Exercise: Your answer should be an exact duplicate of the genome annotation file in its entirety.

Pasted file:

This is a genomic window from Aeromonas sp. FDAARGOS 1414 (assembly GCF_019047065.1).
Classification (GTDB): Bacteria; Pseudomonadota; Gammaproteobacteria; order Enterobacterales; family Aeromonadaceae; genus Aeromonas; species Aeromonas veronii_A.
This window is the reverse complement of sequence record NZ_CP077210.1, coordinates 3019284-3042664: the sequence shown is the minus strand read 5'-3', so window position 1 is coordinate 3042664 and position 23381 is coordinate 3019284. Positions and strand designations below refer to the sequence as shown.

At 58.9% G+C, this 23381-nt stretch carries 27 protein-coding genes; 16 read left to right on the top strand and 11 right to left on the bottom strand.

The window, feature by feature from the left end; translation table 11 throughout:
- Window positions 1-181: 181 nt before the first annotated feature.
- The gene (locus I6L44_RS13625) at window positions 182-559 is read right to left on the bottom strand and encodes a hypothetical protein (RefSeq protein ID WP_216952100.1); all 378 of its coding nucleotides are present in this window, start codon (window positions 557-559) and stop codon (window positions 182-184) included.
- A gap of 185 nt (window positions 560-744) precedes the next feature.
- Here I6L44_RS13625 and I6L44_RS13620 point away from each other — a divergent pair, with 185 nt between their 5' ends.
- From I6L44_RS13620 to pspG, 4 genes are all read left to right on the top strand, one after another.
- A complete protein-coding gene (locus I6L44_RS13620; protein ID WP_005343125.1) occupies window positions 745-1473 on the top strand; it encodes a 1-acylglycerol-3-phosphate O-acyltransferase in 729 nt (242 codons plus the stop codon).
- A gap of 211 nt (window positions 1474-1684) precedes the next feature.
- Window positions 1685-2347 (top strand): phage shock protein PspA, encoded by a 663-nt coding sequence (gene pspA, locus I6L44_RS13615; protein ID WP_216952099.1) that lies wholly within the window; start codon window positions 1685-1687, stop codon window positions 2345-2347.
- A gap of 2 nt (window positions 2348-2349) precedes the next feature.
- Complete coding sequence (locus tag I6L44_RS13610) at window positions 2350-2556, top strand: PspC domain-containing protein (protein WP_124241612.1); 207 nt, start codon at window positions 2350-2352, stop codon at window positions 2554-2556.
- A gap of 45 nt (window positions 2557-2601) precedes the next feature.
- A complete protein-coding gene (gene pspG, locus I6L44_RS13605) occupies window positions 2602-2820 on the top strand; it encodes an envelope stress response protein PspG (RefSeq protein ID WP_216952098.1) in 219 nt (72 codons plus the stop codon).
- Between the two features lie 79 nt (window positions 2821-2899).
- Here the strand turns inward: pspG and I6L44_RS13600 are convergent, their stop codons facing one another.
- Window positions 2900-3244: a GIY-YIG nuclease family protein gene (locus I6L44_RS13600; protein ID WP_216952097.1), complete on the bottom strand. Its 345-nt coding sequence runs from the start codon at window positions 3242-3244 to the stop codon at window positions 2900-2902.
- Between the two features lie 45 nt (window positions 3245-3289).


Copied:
This is a genomic window from Aeromonas sp. FDAARGOS 1414 (assembly GCF_019047065.1).
Classification (GTDB): Bacteria; Pseudomonadota; Gammaproteobacteria; order Enterobacterales; family Aeromonadaceae; genus Aeromonas; species Aeromonas veronii_A.
This window is the reverse complement of sequence record NZ_CP077210.1, coordinates 3019284-3042664: the sequence shown is the minus strand read 5'-3', so window position 1 is coordinate 3042664 and position 23381 is coordinate 3019284. Positions and strand designations below refer to the sequence as shown.

At 58.9% G+C, this 23381-nt stretch carries 27 protein-coding genes; 16 read left to right on the top strand and 11 right to left on the bottom strand.

The window, feature by feature from the left end; translation table 11 throughout:
- Window positions 1-181: 181 nt before the first annotated feature.
- The gene (locus I6L44_RS13625) at window positions 182-559 is read right to left on the bottom strand and encodes a hypothetical protein (RefSeq protein ID WP_216952100.1); all 378 of its coding nucleotides are present in this window, start codon (window positions 557-559) and stop codon (window positions 182-184) included.
- A gap of 185 nt (window positions 560-744) precedes the next feature.
- Here I6L44_RS13625 and I6L44_RS13620 point away from each other — a divergent pair, with 185 nt between their 5' ends.
- From I6L44_RS13620 to pspG, 4 genes are all read left to right on the top strand, one after another.
- A complete protein-coding gene (locus I6L44_RS13620; protein ID WP_005343125.1) occupies window positions 745-1473 on the top strand; it encodes a 1-acylglycerol-3-phosphate O-acyltransferase in 729 nt (242 codons plus the stop codon).
- A gap of 211 nt (window positions 1474-1684) precedes the next feature.
- Window positions 1685-2347 (top strand): phage shock protein PspA, encoded by a 663-nt coding sequence (gene pspA, locus I6L44_RS13615; protein ID WP_216952099.1) that lies wholly within the window; start codon window positions 1685-1687, stop codon window positions 2345-2347.
- A gap of 2 nt (window positions 2348-2349) precedes the next feature.
- Complete coding sequence (locus tag I6L44_RS13610) at window positions 2350-2556, top strand: PspC domain-containing protein (protein WP_124241612.1); 207 nt, start codon at window positions 2350-2352, stop codon at window positions 2554-2556.
- A gap of 45 nt (window positions 2557-2601) precedes the next feature.
- A complete protein-coding gene (gene pspG, locus I6L44_RS13605) occupies window positions 2602-2820 on the top strand; it encodes an envelope stress response protein PspG (RefSeq protein ID WP_216952098.1) in 219 nt (72 codons plus the stop codon).
- Between the two features lie 79 nt (window positions 2821-2899).
- Here the strand turns inward: pspG and I6L44_RS13600 are convergent, their stop codons facing one another.
- Window positions 2900-3244: a GIY-YIG nuclease family protein gene (locus I6L44_RS13600; protein ID WP_216952097.1), complete on the bottom strand. Its 345-nt coding sequence runs from the start codon at window positions 3242-3244 to the stop codon at window positions 2900-2902.
- Between the two features lie 45 nt (window positions 3245-3289).